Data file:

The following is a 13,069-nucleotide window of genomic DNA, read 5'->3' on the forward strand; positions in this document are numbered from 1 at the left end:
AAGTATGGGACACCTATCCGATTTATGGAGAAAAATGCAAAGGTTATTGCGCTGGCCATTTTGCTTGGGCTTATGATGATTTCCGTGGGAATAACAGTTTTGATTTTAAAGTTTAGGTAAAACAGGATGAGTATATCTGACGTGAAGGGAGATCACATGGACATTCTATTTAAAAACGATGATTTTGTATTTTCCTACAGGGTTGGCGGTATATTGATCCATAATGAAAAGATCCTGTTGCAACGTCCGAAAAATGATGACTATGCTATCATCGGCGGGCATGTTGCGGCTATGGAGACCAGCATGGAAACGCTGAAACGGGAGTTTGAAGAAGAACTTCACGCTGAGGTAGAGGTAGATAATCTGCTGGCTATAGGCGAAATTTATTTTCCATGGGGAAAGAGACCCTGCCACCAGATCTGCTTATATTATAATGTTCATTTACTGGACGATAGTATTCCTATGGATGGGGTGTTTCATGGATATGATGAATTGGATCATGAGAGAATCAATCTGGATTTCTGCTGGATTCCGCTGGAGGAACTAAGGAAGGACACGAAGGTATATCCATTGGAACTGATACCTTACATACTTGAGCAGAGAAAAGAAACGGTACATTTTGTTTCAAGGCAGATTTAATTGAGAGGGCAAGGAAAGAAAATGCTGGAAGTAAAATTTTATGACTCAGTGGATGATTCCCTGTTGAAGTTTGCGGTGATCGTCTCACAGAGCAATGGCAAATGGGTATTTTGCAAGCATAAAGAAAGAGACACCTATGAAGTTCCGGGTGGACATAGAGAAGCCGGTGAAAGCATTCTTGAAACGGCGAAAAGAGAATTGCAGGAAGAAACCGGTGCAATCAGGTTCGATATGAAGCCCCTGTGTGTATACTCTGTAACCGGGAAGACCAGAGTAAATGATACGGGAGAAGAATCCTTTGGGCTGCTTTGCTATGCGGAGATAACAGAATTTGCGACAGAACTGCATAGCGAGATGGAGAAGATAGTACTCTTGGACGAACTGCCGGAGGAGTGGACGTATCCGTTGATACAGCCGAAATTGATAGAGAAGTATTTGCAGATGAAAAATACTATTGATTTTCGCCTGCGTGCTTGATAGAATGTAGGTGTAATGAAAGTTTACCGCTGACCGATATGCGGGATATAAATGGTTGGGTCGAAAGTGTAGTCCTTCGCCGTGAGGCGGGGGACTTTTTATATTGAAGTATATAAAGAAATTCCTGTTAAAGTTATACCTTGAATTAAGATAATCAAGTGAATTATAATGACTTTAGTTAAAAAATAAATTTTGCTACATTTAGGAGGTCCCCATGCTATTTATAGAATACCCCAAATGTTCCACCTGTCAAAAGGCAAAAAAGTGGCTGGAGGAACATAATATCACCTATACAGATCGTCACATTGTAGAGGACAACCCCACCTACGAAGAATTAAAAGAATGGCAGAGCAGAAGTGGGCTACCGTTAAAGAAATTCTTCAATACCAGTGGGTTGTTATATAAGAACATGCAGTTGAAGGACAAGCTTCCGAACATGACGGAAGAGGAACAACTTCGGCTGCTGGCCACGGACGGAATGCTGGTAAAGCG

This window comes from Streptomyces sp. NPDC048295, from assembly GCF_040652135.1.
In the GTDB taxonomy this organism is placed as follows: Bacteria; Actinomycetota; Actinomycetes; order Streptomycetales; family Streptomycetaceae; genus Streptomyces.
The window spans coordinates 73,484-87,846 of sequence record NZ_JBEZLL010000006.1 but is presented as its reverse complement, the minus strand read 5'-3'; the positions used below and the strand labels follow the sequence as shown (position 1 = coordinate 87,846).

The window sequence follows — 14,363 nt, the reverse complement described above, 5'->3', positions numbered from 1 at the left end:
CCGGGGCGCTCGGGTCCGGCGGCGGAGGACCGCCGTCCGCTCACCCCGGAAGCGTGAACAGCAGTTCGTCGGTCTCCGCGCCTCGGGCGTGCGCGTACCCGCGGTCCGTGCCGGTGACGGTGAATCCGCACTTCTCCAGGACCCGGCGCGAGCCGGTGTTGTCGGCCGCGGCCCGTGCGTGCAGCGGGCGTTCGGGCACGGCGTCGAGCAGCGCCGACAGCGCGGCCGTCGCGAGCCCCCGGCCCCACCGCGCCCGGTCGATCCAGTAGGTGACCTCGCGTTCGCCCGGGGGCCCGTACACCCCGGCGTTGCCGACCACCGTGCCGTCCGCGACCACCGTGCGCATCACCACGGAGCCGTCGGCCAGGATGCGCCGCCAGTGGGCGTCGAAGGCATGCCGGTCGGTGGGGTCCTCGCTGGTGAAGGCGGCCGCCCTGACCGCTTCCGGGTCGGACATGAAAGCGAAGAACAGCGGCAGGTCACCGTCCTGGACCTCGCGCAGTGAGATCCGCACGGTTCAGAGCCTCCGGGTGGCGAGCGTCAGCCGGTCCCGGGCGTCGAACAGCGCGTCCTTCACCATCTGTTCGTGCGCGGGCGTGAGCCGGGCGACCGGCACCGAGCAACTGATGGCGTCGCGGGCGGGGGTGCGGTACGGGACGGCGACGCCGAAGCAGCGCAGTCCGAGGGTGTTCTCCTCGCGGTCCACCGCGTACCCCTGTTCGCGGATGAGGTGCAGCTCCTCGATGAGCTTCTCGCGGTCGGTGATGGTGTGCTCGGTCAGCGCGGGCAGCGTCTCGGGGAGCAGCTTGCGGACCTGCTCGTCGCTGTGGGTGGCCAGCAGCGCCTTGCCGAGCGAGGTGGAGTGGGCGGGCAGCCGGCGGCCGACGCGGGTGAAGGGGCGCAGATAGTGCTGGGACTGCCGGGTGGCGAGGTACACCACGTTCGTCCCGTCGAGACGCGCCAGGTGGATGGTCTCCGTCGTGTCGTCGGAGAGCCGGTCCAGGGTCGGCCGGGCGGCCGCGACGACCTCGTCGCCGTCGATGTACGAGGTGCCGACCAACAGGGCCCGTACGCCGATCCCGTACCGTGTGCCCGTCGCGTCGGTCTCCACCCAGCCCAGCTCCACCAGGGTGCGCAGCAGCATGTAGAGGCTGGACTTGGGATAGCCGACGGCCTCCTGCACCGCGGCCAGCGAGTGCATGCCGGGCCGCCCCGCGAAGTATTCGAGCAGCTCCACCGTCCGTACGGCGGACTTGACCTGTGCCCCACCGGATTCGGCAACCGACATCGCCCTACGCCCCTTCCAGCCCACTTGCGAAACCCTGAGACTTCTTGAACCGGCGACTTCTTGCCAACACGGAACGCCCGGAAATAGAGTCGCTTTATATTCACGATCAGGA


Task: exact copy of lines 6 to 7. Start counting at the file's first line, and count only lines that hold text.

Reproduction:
The window sequence follows — 14,363 nt, the reverse complement described above, 5'->3', positions numbered from 1 at the left end:
CCGGGGCGCTCGGGTCCGGCGGCGGAGGACCGCCGTCCGCTCACCCCGGAAGCGTGAACAGCAGTTCGTCGGTCTCCGCGCCTCGGGCGTGCGCGTACCCGCGGTCCGTGCCGGTGACGGTGAATCCGCACTTCTCCAGGACCCGGCGCGAGCCGGTGTTGTCGGCCGCGGCCCGTGCGTGCAGCGGGCGTTCGGGCACGGCGTCGAGCAGCGCCGACAGCGCGGCCGTCGCGAGCCCCCGGCCCCACCGCGCCCGGTCGATCCAGTAGGTGACCTCGCGTTCGCCCGGGGGCCCGTACACCCCGGCGTTGCCGACCACCGTGCCGTCCGCGACCACCGTGCGCATCACCACGGAGCCGTCGGCCAGGATGCGCCGCCAGTGGGCGTCGAAGGCATGCCGGTCGGTGGGGTCCTCGCTGGTGAAGGCGGCCGCCCTGACCGCTTCCGGGTCGGACATGAAAGCGAAGAACAGCGGCAGGTCACCGTCCTGGACCTCGCGCAGTGAGATCCGCACGGTTCAGAGCCTCCGGGTGGCGAGCGTCAGCCGGTCCCGGGCGTCGAACAGCGCGTCCTTCACCATCTGTTCGTGCGCGGGCGTGAGCCGGGCGACCGGCACCGAGCAACTGATGGCGTCGCGGGCGGGGGTGCGGTACGGGACGGCGACGCCGAAGCAGCGCAGTCCGAGGGTGTTCTCCTCGCGGTCCACCGCGTACCCCTGTTCGCGGATGAGGTGCAGCTCCTCGATGAGCTTCTCGCGGTCGGTGATGGTGTGCTCGGTCAGCGCGGGCAGCGTCTCGGGGAGCAGCTTGCGGACCTGCTCGTCGCTGTGGGTGGCCAGCAGCGCCTTGCCGAGCGAGGTGGAGTGGGCGGGCAGCCGGCGGCCGACGCGGGTGAAGGGGCGCAGATAGTGCTGGGACTGCCGGGTGGCGAGGTACACCACGTTCGTCCCGTCGAGACGCGCCAGGTGGATGGTCTCCGTCGTGTCGTCGGAGAGCCGGTCCAGGGTCGGCCGGGCGGCCGCGACGACCTCGTCGCCGTCGATGTACGAGGTGCCGACCAACAGGGCCCGTACGCCGATCCCGTACCGTGTGCCCGTCGCGTCGGTCTCCACCCAGCCCAGCTCCACCAGGGTGCGCAGCAGCATGTAGAGGCTGGACTTGGGATAGCCGACGGCCTCCTGCACCGCGGCCAGCGAGTGCATGCCGGGCCGCCCCGCGAAGTATTCGAGCAGCTCCACCGTCCGTACGGCGGACTTGACCTGTGCCCCACCGGATTCGGCAACCGACATCGCCCTACGCCCCTTCCAGCCCACTTGCGAAACCCTGAGACTTCTTGAACCGGCGACTTCTTGCCAACACGGAACGCCCGGAAATAGAGTCGCTTTATATTCACGATCAGGA